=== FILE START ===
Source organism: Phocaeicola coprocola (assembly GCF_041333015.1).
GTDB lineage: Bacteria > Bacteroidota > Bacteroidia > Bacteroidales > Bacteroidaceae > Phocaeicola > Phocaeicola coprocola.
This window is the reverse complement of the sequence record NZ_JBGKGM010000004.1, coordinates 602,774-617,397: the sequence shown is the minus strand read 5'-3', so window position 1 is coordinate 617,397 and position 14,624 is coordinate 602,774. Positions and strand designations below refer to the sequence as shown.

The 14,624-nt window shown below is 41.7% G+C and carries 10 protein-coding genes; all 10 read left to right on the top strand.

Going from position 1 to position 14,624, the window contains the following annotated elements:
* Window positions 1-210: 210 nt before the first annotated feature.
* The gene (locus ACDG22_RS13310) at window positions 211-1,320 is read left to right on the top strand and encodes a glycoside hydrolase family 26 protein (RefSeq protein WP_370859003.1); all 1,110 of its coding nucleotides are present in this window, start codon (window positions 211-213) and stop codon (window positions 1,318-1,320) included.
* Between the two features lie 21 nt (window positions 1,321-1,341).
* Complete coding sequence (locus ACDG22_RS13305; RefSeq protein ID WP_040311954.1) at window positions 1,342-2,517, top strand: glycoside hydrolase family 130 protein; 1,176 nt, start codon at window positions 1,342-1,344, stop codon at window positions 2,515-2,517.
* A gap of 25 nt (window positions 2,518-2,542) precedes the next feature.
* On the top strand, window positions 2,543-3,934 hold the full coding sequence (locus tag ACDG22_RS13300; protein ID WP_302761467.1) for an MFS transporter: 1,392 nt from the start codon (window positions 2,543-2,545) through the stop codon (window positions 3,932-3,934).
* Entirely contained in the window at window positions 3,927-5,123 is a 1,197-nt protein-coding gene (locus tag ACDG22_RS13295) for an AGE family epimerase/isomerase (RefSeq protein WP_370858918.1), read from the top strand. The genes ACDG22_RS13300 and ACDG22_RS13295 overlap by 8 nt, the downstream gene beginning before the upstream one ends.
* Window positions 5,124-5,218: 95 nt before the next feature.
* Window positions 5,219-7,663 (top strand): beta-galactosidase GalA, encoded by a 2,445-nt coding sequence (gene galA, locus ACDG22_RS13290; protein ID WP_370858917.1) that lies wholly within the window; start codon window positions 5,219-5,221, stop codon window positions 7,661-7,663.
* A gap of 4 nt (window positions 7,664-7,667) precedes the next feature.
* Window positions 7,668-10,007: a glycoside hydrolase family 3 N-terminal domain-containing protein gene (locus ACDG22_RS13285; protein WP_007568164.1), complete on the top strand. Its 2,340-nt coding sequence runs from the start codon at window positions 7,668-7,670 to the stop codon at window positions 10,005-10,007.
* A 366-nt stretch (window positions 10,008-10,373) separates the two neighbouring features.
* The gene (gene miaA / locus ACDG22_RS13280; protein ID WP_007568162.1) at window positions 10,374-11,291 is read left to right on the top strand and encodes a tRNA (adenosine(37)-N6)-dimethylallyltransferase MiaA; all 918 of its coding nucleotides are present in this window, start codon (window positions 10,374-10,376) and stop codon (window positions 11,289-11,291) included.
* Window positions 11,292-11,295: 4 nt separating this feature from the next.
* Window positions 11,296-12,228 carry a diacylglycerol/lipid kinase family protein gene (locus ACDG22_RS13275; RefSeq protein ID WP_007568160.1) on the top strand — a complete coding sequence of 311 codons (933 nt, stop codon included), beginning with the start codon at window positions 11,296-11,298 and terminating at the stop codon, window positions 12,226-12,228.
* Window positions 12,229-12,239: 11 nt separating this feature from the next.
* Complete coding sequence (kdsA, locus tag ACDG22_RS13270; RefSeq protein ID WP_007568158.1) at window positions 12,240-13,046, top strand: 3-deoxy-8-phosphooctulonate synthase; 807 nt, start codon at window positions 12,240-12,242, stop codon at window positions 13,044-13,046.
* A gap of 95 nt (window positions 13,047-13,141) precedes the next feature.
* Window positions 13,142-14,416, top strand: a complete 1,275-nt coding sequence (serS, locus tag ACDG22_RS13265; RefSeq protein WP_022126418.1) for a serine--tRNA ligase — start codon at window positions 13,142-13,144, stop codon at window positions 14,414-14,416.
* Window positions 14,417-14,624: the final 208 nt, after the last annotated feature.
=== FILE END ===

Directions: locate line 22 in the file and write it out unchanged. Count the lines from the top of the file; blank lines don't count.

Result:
* Complete coding sequence (kdsA, locus tag ACDG22_RS13270; RefSeq protein ID WP_007568158.1) at window positions 12,240-13,046, top strand: 3-deoxy-8-phosphooctulonate synthase; 807 nt, start codon at window positions 12,240-12,242, stop codon at window positions 13,044-13,046.